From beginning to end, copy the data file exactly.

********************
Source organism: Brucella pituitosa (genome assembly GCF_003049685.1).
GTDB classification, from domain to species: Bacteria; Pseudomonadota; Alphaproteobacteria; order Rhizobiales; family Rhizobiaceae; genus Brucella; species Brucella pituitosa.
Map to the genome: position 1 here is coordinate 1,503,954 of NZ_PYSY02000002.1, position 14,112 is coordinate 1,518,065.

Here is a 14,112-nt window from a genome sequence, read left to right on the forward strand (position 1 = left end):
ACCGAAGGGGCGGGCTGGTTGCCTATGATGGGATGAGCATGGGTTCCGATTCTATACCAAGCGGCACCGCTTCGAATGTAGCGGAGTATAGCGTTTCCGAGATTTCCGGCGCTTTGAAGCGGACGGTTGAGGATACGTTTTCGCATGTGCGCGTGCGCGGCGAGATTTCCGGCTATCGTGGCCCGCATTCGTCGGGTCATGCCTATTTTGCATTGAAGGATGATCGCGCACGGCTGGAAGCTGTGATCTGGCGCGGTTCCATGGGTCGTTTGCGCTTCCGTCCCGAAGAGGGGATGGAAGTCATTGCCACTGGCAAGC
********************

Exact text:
Source organism: Brucella pituitosa (genome assembly GCF_003049685.1).
GTDB classification, from domain to species: Bacteria; Pseudomonadota; Alphaproteobacteria; order Rhizobiales; family Rhizobiaceae; genus Brucella; species Brucella pituitosa.
Map to the genome: position 1 here is coordinate 1,503,954 of NZ_PYSY02000002.1, position 14,112 is coordinate 1,518,065.

Here is a 14,112-nt window from a genome sequence, read left to right on the forward strand (position 1 = left end):
ACCGAAGGGGCGGGCTGGTTGCCTATGATGGGATGAGCATGGGTTCCGATTCTATACCAAGCGGCACCGCTTCGAATGTAGCGGAGTATAGCGTTTCCGAGATTTCCGGCGCTTTGAAGCGGACGGTTGAGGATACGTTTTCGCATGTGCGCGTGCGCGGCGAGATTTCCGGCTATCGTGGCCCGCATTCGTCGGGTCATGCCTATTTTGCATTGAAGGATGATCGCGCACGGCTGGAAGCTGTGATCTGGCGCGGTTCCATGGGTCGTTTGCGCTTCCGTCCCGAAGAGGGGATGGAAGTCATTGCCACTGGCAAGC